The Indispensable Character Quality of a Steward Leader


Franco Vannini on Flickr

This is the last post in a series on Steward Leaders. I have advocated for three primary biblical metaphors of a spiritual leader: Servant, Shepherd, and Steward. The picture of a steward in the Ancient Near East was usually that of a slave. This slave would be given great authority and responsibility for the other slaves and all the resources of the estate. His job was to invest and manage those resources according to the master’s desires and expectations. The Apostle Paul is the primary biblical writer who makes use of this metaphor towards leadership.

For a slave to be chosen over every other slave on the estate to fulfill this role, there was one primary character quality that was indispensable.

That is the quality of being trustworthy.

This makes sense. To place someone in charge of precious resources that you are hoping will be multiplied you will always choose the person in whom you have the greatest trust. In 1 Corinthians 4:2 Paul says, Moreover, it is required of stewards that they be found trustworthy. The idea of one being found trustworthy means that they are worthy of your trust. I know that is obvious, but I think it has to be stated. The steward actually owns nothing. The master owns it all, but is willing to entrust precious resources to a worthy slave that they might be stewarded towards the master’s desire and fame. In Titus 1:7 Paul lists the qualities of spiritual leaders that he wants Titus to employ for leading the house churches of Crete. The verse states that an overseer (same word as steward) must be above reproach. That means that he is not open to any outside accusations of wrong doing. His reputation is impeccable. He is a leader worthy to be entrusted with precious resources. This carries the connotation of faithfulness.  Faithfulness is grown and proven by how well we do the little things. Faithfulness means that one stays true to the intent of the master, but is also full of faith in the stewardship of what has been entrusted to him. This actually implies risk. And when you look at the parable of the talents in Matthew 25:14-30 you see that the master in the story expected his stewards to take reasonable risks to grow the resources entrusted to them. The reason they could risk is that they saw the greatness of the cause and the generosity of the master.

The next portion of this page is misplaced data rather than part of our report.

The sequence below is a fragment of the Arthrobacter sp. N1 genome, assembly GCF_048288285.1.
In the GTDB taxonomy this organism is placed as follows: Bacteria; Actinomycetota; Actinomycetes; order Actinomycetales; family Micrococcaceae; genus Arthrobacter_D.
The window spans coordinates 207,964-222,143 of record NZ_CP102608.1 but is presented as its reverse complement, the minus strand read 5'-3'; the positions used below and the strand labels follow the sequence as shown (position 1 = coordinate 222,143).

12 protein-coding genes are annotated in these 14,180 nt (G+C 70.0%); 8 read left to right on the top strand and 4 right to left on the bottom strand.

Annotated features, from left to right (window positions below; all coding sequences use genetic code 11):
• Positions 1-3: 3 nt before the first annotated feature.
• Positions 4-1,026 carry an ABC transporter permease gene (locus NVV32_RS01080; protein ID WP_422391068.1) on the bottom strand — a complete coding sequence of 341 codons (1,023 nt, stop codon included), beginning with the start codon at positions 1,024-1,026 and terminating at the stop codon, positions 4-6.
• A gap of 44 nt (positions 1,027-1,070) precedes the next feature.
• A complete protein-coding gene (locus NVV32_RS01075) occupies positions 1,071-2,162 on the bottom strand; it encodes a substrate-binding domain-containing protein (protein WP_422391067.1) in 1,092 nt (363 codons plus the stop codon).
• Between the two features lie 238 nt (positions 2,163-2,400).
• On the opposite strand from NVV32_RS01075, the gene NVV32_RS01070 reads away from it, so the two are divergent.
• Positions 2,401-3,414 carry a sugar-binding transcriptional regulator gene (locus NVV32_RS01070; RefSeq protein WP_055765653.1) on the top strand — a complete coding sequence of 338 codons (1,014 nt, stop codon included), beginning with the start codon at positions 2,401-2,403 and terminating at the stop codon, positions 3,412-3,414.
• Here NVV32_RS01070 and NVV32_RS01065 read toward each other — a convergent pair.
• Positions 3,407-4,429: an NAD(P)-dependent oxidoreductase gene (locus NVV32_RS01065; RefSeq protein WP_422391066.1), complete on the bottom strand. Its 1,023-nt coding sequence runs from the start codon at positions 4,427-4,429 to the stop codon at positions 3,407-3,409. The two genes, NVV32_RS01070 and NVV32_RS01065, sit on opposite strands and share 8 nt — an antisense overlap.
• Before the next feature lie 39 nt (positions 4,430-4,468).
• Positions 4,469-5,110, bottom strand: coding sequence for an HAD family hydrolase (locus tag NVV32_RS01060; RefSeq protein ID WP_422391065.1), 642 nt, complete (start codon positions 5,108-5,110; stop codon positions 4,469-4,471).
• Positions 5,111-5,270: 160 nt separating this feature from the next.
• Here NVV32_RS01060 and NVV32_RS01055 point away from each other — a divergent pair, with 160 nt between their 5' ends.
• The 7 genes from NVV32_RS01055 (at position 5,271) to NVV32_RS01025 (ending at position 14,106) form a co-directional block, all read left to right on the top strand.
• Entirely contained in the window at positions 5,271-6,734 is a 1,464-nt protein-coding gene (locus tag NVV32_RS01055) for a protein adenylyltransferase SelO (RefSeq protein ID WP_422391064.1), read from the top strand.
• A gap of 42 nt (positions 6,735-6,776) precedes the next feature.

Once again, the implications for us as spiritual leaders is clear. We own nothing as steward leaders. But we have been entrusted with precious resources by the Master. Most of us have people that we lead, some amount of funding at our disposal, and time. I would also argue that we never lose sight of the need to steward well the critical resources of clear direction and an environment of faith and hope. The expectation of the Master is that we will steward these resources in such a way that they are multiplied.  And, that in doing so, the results bring greater glory and honor to the Master. But we must be found trustworthy. We must live lives that are above reproach. That is the indispensable mark of a good steward leader. If we take our posture as a slave seriously then I think we will be on good ground. Remember, a slave is wholly owned and therefore must be wholly surrendered. We bend the knee to the Master for both the resources and the power to carry out our stewardship. Lead well.

2 replies
  1. Stephan Christophersen
    Stephan Christophersen says:

    Hi Gary, thanks for a good blog. There are so many biblical principles that apply to leadership and it is good to hear about them. Thanks.


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